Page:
We look forward to DARPA challenge, awesome robots are coming! But with all due respect to DARPA challenge, the real Robot Olympics game is the ' NAO Olympics' . RobotsLAB has crated a series of sport challenges with the NAO robot. Check it out, game on!
On Friday and Saturday, December 20th and 21st, the DARPA challenge has taken place in “dangerous and degraded human engineered environments.” The Defense Advanced Research Projects Agency (DARPA) is--as it says--a Defense Department bureau. That doesn’t mean that the robots in the competition are going to be showing off their ability to kill people and destroy each other. Quite the contrary.
The “dangerous and degraded human engineered environments” mentioned above are not not warfields (although warfields would certainly qualify!), but rather the aftermaths of catastrophic events like the destruction of the Fukushima Nuclear Plant in Japan following the earthquake and tsunami of 2011. The point of the DARPA Challenge is to spawn robots that can be effective first-responders in case of catastrophe of one sort of another, Fukushima being the perfect example.
The idea grew out of the Japanese meltdown. It was believed that had there been somebody or something capable of entering the shattered plant and performing certain shutdown sequences it would have been possible to keep the nuclear pile from going critical. Apparently even the most shielded human being could not have entered the area without being crushed, burned or receiving a lethal dose of radiation. Only an automaton could hope to get the job done and survive.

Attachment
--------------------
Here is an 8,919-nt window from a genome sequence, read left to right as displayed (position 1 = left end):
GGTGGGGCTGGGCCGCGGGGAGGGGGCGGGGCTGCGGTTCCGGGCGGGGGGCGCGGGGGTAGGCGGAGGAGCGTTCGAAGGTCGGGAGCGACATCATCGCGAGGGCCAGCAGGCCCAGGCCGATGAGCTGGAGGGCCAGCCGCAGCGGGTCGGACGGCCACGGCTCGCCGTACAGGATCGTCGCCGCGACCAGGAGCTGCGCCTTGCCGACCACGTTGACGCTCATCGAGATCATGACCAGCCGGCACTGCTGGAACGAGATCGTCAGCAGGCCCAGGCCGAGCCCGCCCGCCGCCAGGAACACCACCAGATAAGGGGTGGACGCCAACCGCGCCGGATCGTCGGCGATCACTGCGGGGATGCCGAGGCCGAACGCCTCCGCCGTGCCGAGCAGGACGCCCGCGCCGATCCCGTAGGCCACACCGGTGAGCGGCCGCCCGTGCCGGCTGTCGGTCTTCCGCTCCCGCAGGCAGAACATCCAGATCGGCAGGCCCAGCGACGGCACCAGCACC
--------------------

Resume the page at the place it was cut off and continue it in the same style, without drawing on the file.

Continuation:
Unfortunately no robot then in existence was capable of entering a burning building on its own and flicking the necessary switches and turning off-and-on the critical valves. Even today a robot with those capabilities still exists only in science fiction. "Where we are right now, robots are roughly at the same level of dexterity and mobility of a 1-year-old child," said Gill Pratt, program manager of the DARPA Robotics Challenge (DRC). "They fall down, they drop things out of their hands all the time — in general, they need to try things many times to get them right. That's about where the field is now." Thus the DARPA Challenge where robotics teams from several companies and countries are given financial incentives and challenged to drive emergency vehicles, walk through rubble, enter burning buildings, flick switches and turn valves.
Until a robot has been perfected for use as a first-responder in man-made or natural catastrophes, work will continue at thousand of robotics labs and robotic challenges great and small. It’s a bit late to qualify for the DARPA Challenge. And always a bit too expensive for most of us. But if you find yourself interested in robots and think you have some ideas that might improve the breed, we here at RobotsLAB BOX have a suggestion for you, it is called the NAO Olympics.
This is not a toy! The NAO Olympics consists of NAO, the anthropomorphic robot developed by the French Company Aldebaran Robotics, an immensely successful humanoid robot used by educators worldwide and a number of specially developed accessories designed to engage boys and girls during this Olympic year in various programming challenges such as trajectories (basketball and bowling), depth analysis and motion prediction (air-hockey), triangulation and bipedal locomotion (soccer), navigation (on a mat with a printed maze) and much more. The robotic miracle has just begun. You or your students can be part of it.